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by Joe Chiffriller



An expanded supplement to the online course on the World Wide Web

Introduction ...........................................3
Gothic Arches .........................................4
Gothic Tracery .......................................11
Examples of Developed Tracery .............25
Gothic Moldings .....................................28
Recommended Reading .........................30

Except where noted, all drawings,

diagrams and photographs
copyright Joe Chiffriller 2002.

All rights reserved; no part of this book may be reproduced, stored in an electronic retrieval
system, or transmitted in any form or by any means, electronic, mechanical, photocopying,
recording, or otherwise, without the prior written permission of the author.

About the author: Joe Chiffriller - the stone carver behind NewYorkCarver.com, holds
certification in stone masonry from City & Guilds of London Institute and apprenticed at
the Cathedral of St. John the Divine. Joe currently lives in New York City with his wife,
Margaret, to whom he is indebted for her tremendous support and inspiration in making
this e-book possible.

Ideal geometric shapes in architecture have imparted a feeling of

order and harmony since the Greeks.
The Romans, using only geometry and the repeated use of the
semicircular arch, later built an empire.
New innovations followed in the Middle Ages.
The medieval flying buttress was born from the desire for building
higher; and the pointed arch arose from the necessity to efficiently
transfer the extra weight from above.
Surprisingly, "Gothic" was first used as a term of derision by
Renaissance critics who scorned the architectural style's lack of
conformity to the standards of classic Greece and Rome. A closer look,
however, reveals that the underpinnings of medieval architecture are
firmly rooted in the ancient use of geometry and proportion. It's seen
in the overall cruciform shape of a cathedral; in the rhythmic, intricate
patterns found in stained glass windows; and in the rib vaulting
that criss-crosses the ceiling.
Up ahead, you'll discover several hallmarks of Gothic design, along
with tips and tricks to their construction. These include Rose windows,
arches, tracery, typical moldings, and a handful of historic examples.
For most of these designs, you will need paper, pencil, ruler and
compass. A Zen-like contemplation of line and curve will naturally
follow. From there, you can build on your experience to actually
construct something of your own from the plans that you've mastered!
Sacred or Gothic geometry serves as a door into the minds of Gothic
masters, so it's strongly recommended that you give this historical
reenactment a try - on paper at least, and where all great design

The Equilateral Arch
This revolutionary design first gave rise to the Gothic in the 13th century.
It was first seen at the Abbey of St. Denis, just outside Paris, where
Abbot Suger had a master plan for transforming the squat, heavy
Romanesque style into an architectural wonder of the age...

The basic Gothic arch begins simply enough with a straight, horizontal line.

1. Construct the baseline A-B, and extend your compass out

to the exact same length.
2. With your compass needle at point B, construct arc A-C.
3. With your compass needle at point A, construct arc B-C.
Voila - Gothic architecture.

Above, the main portal at Notre Dame, Paris.


The equilateral arch: a repeated theme at the Abbey of St. Ouen, Rouen.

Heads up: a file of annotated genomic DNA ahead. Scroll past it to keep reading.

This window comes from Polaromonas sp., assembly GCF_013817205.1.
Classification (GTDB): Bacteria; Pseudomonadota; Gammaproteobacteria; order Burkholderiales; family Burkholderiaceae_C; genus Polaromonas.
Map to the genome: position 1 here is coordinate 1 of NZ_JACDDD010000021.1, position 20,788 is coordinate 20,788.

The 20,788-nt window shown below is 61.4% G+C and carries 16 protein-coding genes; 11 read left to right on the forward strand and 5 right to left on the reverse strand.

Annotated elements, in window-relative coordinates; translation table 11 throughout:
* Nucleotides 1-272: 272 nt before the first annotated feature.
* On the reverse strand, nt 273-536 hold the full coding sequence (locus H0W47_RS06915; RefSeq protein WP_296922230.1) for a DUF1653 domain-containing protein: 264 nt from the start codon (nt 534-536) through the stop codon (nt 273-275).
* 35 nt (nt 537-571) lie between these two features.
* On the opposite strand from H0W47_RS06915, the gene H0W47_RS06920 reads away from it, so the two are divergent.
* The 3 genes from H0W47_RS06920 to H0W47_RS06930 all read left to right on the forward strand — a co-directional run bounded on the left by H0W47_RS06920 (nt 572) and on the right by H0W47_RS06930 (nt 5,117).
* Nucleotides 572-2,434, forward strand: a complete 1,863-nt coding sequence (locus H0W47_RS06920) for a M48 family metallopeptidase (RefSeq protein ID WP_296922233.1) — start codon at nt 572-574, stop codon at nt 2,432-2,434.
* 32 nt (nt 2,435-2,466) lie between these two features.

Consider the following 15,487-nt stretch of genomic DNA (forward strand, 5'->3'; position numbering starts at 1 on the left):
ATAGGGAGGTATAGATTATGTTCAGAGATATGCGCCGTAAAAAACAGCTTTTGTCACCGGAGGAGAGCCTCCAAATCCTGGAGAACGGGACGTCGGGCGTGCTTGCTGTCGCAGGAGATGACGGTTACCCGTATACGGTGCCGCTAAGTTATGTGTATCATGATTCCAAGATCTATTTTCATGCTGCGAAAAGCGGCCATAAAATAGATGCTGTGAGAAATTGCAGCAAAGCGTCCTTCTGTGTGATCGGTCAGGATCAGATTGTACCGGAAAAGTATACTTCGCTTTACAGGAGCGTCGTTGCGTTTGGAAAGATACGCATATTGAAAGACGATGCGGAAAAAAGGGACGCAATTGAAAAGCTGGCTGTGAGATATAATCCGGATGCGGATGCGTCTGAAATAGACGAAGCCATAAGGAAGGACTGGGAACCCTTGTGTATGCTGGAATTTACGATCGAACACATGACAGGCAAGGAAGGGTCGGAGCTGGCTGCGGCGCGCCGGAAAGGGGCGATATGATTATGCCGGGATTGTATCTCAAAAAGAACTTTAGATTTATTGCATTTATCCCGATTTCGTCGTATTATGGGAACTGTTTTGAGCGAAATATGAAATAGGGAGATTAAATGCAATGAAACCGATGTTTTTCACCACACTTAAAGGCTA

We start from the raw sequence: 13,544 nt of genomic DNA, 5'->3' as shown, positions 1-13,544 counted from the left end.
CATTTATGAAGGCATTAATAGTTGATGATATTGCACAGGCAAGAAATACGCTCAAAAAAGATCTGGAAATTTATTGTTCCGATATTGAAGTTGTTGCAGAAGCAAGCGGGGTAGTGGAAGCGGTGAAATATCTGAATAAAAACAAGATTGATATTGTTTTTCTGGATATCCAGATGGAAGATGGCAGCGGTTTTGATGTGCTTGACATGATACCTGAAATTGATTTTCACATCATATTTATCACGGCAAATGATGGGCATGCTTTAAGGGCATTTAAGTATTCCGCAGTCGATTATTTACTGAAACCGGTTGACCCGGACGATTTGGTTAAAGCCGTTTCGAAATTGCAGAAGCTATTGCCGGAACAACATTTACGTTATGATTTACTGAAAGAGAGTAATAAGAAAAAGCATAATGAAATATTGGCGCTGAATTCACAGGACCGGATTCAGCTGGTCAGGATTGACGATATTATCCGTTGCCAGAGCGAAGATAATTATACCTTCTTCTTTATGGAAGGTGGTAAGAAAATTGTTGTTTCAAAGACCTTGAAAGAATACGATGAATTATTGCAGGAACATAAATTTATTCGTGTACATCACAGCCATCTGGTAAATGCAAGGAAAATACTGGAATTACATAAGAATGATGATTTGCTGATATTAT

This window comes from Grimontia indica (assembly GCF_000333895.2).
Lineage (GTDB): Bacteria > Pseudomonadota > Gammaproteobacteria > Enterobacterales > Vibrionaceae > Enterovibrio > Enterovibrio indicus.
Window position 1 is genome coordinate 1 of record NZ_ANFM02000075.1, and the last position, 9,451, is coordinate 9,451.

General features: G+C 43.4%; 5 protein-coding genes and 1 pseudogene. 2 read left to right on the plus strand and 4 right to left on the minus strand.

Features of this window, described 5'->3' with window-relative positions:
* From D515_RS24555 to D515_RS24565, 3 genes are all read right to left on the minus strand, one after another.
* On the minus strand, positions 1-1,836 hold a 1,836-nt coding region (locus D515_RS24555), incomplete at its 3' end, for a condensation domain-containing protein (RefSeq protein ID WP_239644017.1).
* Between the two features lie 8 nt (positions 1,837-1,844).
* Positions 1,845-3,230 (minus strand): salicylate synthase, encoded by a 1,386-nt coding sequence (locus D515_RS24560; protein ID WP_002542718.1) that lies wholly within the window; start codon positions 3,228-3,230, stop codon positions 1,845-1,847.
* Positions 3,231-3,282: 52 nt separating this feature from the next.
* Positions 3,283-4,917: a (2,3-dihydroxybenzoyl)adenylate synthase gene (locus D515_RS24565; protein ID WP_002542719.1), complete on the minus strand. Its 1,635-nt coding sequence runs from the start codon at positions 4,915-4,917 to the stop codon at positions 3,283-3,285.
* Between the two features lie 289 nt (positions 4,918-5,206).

Ogee Arch
The double 'S' curve ogee (oh-jee) was introduced from the Arab
world in the 14th century and became popular throughout medieval
England. It was also a favorite in Venice, Italy from where it
derived its other moniker, the Venetian arch. It can also be referred
to as a keel arch for its apparent resemblance to ship construction.

Campo Bandiera e Moro, Venice.

Construction begins with an

equilateral triangle (note:
baseline=height). Now, adjust
your compass to half the length
of the baseline and from point
A, construct a semicircular arch.

The World Trade Center, New York.

Next, with the compass still

adjusted to half the length of the
baseline, construct an arc from
point B.
Repeat at point C.


Lancet Arch
Shaped like the tip of a spear or lancet, this construction is most
often associated with the Early English Gothic style.
Unlike the equilateral arch, it is struck from centers that lay
outside the arch:

Construct the baseline A-B

to equal the rise C-E.

Join A-C. Bisect it to intersect

with the springing line at D.
With your compass spread to
the length of A-D, place your
compass needle on D and
construct the first arc.

With a corresponding center,

construct the opposite arc.

Above, a row of lancets at

Lincoln Cathedral, UK.


Tudor Arch
Tudor architecture began with Henry VII and
continued through the reign of Elizabeth I. Today, the
style is usually associated with Elizabeth's father,
Henry VIII, during whose colorful reign extra-wide
doorways and arches made for a grand entrance.

Construct the span and height as

shown and divide baseline A-B into
four equal parts. Set your compass
to the length of half the baseline
and draw a circle using center 1.
Repeat at center 2.

Construct a line from the bottom

center, striking through point 1 to
point E. Now strike through point
2 to point F. Set your compass to
the length of A-1 and draw the arc
A-E. From 2, draw the arc B-F.

Now set out the bottom

square 1-C-D-2 as shown.

To complete the arch:

set your compass to the
length of D-E and draw
arc E-G; from C-F, draw
arc F-G.

Above right: The great Tudor window at King's College Chapel, Cambridge.


Elliptical Arch
Many city gates and bridges of the Middle Ages were based on a true
ellipse, or oval. Although the geometric plan makes it easy, the arch
requires a sure hand and must be completed freestyle:

Set out rectangle A-B-C-D as shown

and divide in half. Mark off A-D and A-E
into thirds.

Next, extend a line equal to E-G

downward to find center F. From G,
construct lines to meet with AD-1 and
AD-2. From F, construct lines radiating
through 1 and 2 to meet with G-1, G-2.

Later destroyed by flooding, Pont d'Avignon was among the most famous chapel bridges of
the Middle Ages - having 20 elliptical spans crossing the Rhone when completed in 1187.

Now it's simply a matter of

'connect the dots' to draw the
required curve.

Repeat the steps, opposite,

to complete the arch.


Detail of a city gate, built on an elliptical arch. Rouen, France.

An instantly recognizable feature of Gothic is the stonework tracery that
decorates fan vaulting, rose windows, arcaded cloisters, to simple windows
and doorways. Many of the following shapes morph and grow from an
interesting variety of other shapes - including triangles, pentagons,
hexagons, circles, or circles within circles.